Results 1 to 5 of 5

Math Help - Conditional probability.

  1. #1
    Newbie
    Joined
    Mar 2009
    Posts
    14

    Conditional probability.

    Hi,

    I have a test tomorrow and I am really struggling with a question:

    Suppose that among 100,000 women with negative mammograms, 20 will get breast cancer and that 1 woman in 10 with a positive mammogram will get breast cancer. Let A denote positive mammograms and B breast cancer. Find:

    1. p(b|a(compliment))

    2. p(b|a)

    3. suppose that 7% of the general female population will have a positive mammogram. Find the probability of developing breast cancer among this female population.


    I think i understand 1. and 2., would the first part just be 20/100,000 and would part 2 just be 1/10?

    however i really don't get the last part?

    Thanks
    Last edited by mr fantastic; May 20th 2011 at 04:50 AM. Reason: Title.
    Follow Math Help Forum on Facebook and Google+

  2. #2
    MHF Contributor
    Joined
    Nov 2008
    From
    France
    Posts
    1,458
    Hi

    OK for 1. and 2.

    For 3.
    p(B) = p(B \cap A) + p(B \cap \overline{A})

    p(B) = p(B|A) p(A) + p(B|\overline{A}) p(\overline{A})
    Follow Math Help Forum on Facebook and Google+

  3. #3
    Newbie
    Joined
    Mar 2009
    Posts
    14
    hi,

    How does the 7% come in to the answer?


    is the answer 0.00719?

    thanks
    Last edited by mr fantastic; March 3rd 2009 at 07:00 PM. Reason: Merged posts
    Follow Math Help Forum on Facebook and Google+

  4. #4
    Flow Master
    mr fantastic's Avatar
    Joined
    Dec 2007
    From
    Zeitgeist
    Posts
    16,948
    Thanks
    5
    Quote Originally Posted by bolton_boy View Post
    [snip]
    Suppose that among 100,000 women with negative mammograms, 20 will get breast cancer and that 1 woman in 10 with a positive mammogram will get breast cancer. Let A denote positive mammograms and B breast cancer. Find:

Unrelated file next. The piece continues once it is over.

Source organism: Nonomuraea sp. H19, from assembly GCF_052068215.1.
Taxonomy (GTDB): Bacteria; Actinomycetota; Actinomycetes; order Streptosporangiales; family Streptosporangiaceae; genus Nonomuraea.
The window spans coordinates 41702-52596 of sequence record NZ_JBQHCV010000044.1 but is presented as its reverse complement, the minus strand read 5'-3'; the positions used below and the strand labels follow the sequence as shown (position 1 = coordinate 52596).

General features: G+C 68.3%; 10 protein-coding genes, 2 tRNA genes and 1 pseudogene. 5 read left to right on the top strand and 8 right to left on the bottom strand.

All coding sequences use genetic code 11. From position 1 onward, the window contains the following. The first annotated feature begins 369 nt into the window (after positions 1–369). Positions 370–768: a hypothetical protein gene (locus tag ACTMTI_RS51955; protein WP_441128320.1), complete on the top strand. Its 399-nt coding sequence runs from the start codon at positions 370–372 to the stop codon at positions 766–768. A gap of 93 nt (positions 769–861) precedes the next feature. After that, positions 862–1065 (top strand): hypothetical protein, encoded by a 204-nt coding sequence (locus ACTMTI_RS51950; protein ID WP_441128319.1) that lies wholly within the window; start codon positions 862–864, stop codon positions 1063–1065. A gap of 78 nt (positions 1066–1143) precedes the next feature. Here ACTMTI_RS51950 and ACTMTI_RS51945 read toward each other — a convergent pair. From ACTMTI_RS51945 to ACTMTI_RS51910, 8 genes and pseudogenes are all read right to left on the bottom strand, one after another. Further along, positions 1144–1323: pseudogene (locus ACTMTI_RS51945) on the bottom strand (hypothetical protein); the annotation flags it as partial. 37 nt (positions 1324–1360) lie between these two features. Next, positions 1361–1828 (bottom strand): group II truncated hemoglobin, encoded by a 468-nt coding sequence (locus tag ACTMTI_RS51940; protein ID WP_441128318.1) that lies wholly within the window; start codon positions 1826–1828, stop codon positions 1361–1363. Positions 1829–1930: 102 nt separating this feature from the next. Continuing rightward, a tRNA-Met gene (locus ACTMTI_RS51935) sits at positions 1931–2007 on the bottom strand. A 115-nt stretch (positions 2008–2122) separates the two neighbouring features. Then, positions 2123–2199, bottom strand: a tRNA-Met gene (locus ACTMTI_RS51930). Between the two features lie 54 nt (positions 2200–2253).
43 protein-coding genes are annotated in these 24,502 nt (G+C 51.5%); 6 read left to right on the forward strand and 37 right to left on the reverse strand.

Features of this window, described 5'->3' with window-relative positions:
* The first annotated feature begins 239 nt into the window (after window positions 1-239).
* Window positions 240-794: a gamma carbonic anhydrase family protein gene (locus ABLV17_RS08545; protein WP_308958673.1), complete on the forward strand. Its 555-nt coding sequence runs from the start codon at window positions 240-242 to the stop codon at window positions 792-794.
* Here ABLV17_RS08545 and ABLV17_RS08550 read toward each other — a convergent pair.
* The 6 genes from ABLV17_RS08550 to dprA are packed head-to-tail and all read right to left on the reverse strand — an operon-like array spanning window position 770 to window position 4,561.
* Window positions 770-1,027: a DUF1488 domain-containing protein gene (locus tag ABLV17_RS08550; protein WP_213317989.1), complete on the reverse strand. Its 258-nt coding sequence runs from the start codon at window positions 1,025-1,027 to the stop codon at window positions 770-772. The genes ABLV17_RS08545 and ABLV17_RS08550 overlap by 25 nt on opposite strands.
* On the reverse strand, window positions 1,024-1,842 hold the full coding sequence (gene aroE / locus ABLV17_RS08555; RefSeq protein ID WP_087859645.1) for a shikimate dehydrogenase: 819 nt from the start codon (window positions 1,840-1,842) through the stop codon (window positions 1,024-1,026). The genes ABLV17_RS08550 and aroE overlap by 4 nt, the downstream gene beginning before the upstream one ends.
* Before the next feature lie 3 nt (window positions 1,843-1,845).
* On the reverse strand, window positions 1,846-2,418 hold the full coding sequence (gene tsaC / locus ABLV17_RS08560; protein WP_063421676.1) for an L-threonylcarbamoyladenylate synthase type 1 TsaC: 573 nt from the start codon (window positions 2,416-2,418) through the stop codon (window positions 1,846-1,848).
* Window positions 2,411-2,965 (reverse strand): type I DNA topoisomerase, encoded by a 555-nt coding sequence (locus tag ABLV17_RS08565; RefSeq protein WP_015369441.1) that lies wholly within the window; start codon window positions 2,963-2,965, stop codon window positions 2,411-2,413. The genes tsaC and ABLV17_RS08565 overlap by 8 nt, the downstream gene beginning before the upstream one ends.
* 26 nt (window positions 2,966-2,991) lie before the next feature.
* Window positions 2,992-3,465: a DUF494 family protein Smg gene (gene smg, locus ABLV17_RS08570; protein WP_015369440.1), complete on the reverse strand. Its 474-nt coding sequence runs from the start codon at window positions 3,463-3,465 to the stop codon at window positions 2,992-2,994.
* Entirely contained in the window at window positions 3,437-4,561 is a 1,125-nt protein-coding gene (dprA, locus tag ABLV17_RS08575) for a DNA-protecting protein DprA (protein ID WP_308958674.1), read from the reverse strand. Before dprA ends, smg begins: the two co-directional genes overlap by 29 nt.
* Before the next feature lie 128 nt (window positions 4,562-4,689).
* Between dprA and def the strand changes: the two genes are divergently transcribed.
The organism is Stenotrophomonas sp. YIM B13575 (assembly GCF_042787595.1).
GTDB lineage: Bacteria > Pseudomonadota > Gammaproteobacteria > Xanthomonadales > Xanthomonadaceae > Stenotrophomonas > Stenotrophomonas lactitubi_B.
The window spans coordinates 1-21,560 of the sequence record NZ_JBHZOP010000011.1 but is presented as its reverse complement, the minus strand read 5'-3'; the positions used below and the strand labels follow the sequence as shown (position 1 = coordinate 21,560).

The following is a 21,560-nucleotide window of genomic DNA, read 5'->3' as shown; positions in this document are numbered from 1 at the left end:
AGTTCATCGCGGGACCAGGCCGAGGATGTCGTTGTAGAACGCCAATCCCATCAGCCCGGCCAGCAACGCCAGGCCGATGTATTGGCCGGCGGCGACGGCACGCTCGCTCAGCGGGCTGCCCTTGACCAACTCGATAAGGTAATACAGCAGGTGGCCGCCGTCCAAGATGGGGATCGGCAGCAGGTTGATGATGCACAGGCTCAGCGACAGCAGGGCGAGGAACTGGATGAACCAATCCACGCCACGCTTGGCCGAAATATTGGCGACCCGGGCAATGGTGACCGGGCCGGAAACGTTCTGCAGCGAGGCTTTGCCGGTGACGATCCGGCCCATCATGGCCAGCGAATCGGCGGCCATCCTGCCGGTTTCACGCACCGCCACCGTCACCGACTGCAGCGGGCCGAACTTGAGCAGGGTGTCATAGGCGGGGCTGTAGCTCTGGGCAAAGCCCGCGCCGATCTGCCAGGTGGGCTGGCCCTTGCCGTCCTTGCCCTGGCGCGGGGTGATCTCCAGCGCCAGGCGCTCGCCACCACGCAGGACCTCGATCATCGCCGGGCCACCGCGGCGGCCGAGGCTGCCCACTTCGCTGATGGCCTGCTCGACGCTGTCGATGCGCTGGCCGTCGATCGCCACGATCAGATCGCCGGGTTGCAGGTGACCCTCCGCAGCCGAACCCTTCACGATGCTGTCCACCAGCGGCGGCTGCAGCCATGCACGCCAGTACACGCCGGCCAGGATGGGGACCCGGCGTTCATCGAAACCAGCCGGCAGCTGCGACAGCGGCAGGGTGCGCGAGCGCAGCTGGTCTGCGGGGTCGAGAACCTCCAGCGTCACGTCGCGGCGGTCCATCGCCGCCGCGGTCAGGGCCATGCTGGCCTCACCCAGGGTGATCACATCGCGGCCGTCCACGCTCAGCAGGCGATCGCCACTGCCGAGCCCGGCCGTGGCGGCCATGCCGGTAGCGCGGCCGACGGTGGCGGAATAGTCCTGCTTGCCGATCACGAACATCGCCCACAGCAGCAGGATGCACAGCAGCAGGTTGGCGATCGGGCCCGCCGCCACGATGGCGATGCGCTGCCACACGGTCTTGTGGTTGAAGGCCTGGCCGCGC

[snip]

    3. suppose that 7% of the general female population will have a positive mammogram. Find the probability of developing breast cancer among this female population.

    [snip]
    Quote Originally Posted by running-gag View Post
    Hi

    OK for 1. and 2.

    For 3.
    p(B) = p(B \cap A) + p(B \cap \overline{A})

    p(B) = p(B|A) p(A) + p(B|\overline{A}) p(\overline{A})
    I think Q3 only requires \Pr(B \cap A) = \Pr(B \, | \, A) \Pr(A) = \, ....
    Follow Math Help Forum on Facebook and Google+

  5. #5
    MHF Contributor
    Joined
    Nov 2008
    From
    France
    Posts
    1,458
    Quote Originally Posted by mr fantastic View Post
    I think Q3 only requires \Pr(B \cap A) = \Pr(B \, | \, A) \Pr(A) = \, ....
    Exact ... sorry
    Follow Math Help Forum on Facebook and Google+

Similar Math Help Forum Discussions

  1. Replies: 0
    Last Post: July 22nd 2011, 02:39 AM
  2. Conditional Probability using the Law of Total Probability
    Posted in the Advanced Statistics Forum
    Replies: 1
    Last Post: October 7th 2010, 04:01 AM
  3. Conditional Probability
    Posted in the Statistics Forum
    Replies: 3
    Last Post: December 16th 2009, 07:27 PM
  4. Continuous probability - conditional probability
    Posted in the Statistics Forum
    Replies: 1
    Last Post: October 1st 2009, 02:21 AM
  5. Conditional Probability #2
    Posted in the Statistics Forum
    Replies: 2
    Last Post: April 23rd 2009, 08:07 AM

Search Tags


/mathhelpforum @mathhelpforum